The Constellation Caelum

by Dominic Ford
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Caelum

Caelum is a small and faint constellation, visible in the southern sky in the months around November.

It contains only two stars brighter than fifth magnitude, and because it lies well away from the plane of the Milky Way, does not contain any bright deep sky objects either.

The name ‘Caelum’ is Latin for ‘chisel’ and was given to this sky area by Nicolas Louis de Lacaille in 1750.

Date First Appeared
1756 (Lacaille)
Sky Area
0.3% of the sky
124.9 square degrees
Messier Objects
Caelum contains no Messier objects
Caldwell Objects
Caelum contains no Caldwell objects
Neighbors
The following constellations neighbor Caelum: Columba, Dorado, Eridanus, Horologium, Lepus, Pictor.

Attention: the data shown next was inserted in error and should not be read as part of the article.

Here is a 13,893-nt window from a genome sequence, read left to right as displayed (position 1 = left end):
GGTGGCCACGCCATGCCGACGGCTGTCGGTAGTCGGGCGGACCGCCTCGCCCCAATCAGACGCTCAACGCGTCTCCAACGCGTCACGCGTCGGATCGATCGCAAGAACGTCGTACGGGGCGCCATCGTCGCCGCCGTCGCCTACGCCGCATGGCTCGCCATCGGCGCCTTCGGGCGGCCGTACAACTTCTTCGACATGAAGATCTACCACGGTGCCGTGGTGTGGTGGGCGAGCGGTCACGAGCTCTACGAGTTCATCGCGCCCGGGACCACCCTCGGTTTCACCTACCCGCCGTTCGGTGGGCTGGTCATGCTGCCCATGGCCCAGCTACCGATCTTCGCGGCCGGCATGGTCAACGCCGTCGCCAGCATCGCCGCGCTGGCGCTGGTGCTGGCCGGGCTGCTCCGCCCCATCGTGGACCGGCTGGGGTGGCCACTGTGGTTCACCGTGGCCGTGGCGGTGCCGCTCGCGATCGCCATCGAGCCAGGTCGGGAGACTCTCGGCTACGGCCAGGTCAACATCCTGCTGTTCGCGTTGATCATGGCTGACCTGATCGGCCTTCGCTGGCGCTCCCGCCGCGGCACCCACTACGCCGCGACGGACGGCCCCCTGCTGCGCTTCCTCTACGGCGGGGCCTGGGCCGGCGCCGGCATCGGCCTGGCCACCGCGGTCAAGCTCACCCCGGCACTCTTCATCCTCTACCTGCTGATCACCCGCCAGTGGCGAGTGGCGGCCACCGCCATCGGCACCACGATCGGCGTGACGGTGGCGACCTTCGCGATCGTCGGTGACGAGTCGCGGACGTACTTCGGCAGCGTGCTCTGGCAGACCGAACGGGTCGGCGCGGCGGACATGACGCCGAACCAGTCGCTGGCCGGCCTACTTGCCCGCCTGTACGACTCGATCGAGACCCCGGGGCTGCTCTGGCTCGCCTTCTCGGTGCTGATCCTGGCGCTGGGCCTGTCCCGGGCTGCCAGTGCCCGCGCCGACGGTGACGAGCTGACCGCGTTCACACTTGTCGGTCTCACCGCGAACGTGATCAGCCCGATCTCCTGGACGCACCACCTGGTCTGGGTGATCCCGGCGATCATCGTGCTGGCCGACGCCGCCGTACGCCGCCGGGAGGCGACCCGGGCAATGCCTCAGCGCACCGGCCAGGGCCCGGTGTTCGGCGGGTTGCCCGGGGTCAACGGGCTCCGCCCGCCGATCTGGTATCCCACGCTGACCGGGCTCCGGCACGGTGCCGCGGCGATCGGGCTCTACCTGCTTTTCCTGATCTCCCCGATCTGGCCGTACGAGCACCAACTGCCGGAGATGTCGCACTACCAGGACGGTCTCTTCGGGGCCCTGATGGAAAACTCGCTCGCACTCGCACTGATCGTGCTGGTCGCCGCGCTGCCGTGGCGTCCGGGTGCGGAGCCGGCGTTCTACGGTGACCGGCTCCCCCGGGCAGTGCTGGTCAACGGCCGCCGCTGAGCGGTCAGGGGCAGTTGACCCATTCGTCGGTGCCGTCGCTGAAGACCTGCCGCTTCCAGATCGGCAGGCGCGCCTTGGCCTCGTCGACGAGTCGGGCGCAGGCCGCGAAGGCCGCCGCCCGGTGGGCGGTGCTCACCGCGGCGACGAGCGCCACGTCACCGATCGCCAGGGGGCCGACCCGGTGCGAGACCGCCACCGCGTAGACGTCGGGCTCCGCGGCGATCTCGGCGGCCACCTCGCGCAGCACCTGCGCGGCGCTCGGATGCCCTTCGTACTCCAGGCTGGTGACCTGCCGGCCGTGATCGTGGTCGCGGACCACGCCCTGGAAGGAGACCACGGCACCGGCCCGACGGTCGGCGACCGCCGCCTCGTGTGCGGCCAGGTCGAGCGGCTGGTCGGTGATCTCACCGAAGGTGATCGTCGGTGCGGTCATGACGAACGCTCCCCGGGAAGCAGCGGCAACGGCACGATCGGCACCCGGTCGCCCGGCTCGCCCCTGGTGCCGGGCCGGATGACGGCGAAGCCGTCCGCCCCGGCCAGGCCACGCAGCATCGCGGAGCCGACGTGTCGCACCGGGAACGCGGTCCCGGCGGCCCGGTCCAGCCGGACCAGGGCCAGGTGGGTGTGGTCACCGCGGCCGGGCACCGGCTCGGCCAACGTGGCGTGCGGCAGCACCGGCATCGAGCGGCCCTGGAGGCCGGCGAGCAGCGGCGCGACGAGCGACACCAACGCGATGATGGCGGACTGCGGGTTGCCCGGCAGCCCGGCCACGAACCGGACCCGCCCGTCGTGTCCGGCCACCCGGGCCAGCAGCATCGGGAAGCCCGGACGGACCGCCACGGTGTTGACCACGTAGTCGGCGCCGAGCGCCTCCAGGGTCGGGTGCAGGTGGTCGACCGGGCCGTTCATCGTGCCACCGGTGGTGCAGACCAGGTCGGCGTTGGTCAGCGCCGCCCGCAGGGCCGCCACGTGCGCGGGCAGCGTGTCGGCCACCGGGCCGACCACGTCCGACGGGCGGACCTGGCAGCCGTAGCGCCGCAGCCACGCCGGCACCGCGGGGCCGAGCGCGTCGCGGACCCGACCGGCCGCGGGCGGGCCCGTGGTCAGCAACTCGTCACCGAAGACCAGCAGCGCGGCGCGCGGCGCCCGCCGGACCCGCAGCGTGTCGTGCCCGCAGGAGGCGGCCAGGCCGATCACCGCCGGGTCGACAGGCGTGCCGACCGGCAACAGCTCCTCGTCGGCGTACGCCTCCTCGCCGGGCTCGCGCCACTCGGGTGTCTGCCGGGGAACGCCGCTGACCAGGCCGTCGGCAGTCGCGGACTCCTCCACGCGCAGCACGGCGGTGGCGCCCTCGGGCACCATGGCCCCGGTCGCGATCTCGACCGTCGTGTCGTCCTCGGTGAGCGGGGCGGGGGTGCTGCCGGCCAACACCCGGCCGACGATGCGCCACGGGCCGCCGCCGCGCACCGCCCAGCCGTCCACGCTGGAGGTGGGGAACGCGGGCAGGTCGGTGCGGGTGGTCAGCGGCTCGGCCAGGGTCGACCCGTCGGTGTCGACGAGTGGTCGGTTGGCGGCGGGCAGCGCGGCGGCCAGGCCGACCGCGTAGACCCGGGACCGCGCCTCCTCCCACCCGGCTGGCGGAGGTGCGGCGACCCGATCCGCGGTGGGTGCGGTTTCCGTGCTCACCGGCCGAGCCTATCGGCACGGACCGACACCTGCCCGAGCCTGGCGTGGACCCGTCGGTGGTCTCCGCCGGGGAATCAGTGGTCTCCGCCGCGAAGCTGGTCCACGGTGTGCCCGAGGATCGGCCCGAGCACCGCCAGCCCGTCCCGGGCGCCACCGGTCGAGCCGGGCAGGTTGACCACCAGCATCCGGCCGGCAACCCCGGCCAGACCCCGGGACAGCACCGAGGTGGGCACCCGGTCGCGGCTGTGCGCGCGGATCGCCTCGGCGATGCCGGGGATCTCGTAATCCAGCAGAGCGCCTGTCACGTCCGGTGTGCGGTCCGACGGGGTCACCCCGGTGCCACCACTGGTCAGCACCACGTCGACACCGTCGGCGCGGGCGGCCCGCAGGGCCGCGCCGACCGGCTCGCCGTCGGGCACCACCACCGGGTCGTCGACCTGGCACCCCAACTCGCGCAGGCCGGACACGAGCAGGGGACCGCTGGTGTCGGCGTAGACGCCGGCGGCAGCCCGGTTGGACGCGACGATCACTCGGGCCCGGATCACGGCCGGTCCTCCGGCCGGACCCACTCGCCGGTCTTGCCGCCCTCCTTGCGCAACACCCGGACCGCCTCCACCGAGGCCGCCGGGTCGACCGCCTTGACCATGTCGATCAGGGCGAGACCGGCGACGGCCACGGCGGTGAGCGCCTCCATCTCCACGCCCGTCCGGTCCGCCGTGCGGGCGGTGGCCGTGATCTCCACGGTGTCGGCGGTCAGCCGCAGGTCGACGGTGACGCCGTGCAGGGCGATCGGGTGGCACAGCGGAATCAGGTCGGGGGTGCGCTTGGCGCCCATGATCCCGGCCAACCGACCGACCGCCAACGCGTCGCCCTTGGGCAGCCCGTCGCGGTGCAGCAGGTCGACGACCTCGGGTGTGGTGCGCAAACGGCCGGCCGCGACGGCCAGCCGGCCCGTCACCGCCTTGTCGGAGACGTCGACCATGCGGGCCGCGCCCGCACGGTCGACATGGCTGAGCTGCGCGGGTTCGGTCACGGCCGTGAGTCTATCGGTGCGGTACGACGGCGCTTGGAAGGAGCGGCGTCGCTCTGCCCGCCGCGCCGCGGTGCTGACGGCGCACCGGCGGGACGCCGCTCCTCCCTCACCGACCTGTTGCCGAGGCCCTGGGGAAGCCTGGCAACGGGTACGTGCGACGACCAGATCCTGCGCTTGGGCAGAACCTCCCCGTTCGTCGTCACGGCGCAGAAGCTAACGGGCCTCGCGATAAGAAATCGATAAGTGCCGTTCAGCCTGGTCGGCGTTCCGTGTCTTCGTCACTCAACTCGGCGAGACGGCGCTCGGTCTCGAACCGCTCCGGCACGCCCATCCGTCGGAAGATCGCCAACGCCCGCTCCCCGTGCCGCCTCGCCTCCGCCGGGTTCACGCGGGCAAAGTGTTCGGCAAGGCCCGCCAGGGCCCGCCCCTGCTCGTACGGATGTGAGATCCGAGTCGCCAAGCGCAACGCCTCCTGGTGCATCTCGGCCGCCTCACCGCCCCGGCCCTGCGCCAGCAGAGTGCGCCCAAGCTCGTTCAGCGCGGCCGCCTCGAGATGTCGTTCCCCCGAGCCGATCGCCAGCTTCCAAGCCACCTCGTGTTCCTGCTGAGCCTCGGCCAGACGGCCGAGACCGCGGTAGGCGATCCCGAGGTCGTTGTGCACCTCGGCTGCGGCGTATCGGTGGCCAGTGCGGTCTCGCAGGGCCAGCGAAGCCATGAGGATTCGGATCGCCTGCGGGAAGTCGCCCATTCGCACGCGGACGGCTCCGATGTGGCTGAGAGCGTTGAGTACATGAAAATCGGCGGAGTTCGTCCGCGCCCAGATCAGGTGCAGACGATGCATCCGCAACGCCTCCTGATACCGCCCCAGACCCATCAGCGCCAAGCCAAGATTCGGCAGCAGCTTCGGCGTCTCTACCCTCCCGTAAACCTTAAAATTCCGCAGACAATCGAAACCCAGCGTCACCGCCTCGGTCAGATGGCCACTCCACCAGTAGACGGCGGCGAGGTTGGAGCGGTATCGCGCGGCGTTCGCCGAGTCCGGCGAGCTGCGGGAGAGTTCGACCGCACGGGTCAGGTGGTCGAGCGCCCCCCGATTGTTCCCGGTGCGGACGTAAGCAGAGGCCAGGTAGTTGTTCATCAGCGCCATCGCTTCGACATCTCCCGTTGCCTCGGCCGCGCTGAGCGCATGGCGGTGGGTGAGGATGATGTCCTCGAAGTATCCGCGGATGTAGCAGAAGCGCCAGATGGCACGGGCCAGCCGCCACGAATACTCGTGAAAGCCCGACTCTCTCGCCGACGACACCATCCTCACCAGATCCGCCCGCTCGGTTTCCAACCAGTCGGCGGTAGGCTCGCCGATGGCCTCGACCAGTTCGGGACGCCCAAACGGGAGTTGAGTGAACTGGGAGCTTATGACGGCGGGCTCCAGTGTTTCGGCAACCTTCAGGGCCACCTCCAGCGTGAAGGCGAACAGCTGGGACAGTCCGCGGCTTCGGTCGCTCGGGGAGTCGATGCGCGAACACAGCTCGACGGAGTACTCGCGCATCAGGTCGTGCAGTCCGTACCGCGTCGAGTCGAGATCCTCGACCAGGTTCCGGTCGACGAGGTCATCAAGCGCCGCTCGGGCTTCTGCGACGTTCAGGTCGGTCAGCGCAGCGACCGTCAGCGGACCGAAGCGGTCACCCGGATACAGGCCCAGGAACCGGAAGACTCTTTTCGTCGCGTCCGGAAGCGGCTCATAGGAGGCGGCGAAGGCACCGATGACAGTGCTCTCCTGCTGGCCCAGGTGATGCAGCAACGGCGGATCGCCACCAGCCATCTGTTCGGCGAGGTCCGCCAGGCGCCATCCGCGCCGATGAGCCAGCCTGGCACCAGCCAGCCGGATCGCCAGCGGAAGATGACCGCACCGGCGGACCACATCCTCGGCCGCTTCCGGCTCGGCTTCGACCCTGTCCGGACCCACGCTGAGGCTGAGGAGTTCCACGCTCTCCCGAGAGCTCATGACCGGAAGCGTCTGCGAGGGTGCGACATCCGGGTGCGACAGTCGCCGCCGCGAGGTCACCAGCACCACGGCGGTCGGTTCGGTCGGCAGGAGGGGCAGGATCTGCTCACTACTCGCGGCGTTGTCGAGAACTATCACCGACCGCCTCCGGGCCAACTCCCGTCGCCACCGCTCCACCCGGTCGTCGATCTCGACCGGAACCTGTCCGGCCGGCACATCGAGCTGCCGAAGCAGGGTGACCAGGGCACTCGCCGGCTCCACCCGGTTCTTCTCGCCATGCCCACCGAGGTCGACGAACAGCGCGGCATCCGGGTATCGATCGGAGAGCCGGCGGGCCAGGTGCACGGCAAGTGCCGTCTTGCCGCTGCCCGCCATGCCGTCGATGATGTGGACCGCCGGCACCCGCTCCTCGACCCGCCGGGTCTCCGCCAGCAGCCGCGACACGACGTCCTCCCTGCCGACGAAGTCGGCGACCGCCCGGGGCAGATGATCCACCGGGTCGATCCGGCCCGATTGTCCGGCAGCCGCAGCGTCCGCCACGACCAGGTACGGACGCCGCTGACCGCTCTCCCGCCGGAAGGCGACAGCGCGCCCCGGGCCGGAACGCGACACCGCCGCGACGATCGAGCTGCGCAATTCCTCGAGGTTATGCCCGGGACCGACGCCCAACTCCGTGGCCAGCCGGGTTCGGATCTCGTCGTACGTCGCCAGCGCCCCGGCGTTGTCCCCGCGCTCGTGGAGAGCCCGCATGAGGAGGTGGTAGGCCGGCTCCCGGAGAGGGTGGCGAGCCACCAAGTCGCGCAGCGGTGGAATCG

Caelum Caelum
The constellation Caelum as it appears to the unaided eye. Roll mouse over to see labels.
Source: Stellarium.

San Diego

Latitude:
Longitude:
Timezone:

32.72°N
117.16°W
PDT

Color scheme


Brightest Objects in Caelum

Hover the pointer over the name of an object to highlight its position on the starchart to the right, or click to see more information.

Stars Open Clusters Globular Clusters Galaxies
α-Cae (mag 4.4) NGC 1679 (mag 12.0)
γ-Cae (mag 4.6) NGC 1570 (mag 13.2)
β-Cae (mag 5.0) NGC 1558 (mag 13.3)
δ-Cae (mag 5.0) NGC 1567 (mag 13.4)
HIP 21958 (mag 5.7) NGC 1701 (mag 13.6)
HIP 22573 (mag 5.8) NGC 1572 (mag 13.6)
HIP 23446 (mag 5.9) NGC 1616 (mag 13.7)
HIP 23377 (mag 6.0) NGC 1595 (mag 13.8)
HIP 22144 (mag 6.1) NGC 1668 (mag 13.8)
ν-Cae (mag 6.1) IC 2106 (mag 13.8)
HIP 22847 (mag 6.1) NGC 1598 (mag 13.9)
HIP 20781 (mag 6.1) NGC 1759 (mag 14.1)
HIP 20934 (mag 6.1) NGC 1585 (mag 14.2)
λ-Cae (mag 6.2) IC 2068 (mag 14.3)
HIP 23555 (mag 6.3) NGC 1658 (mag 14.4)
X Cae (mag 6.3) NGC 1687 (mag 14.7)
ζ-Cae (mag 6.4) NGC 1660 (mag 14.9)
HIP 20630 (mag 6.4)
HIP 20856 (mag 6.4)
HIP 22329 (mag 6.7)
HIP 22136 (mag 6.8)
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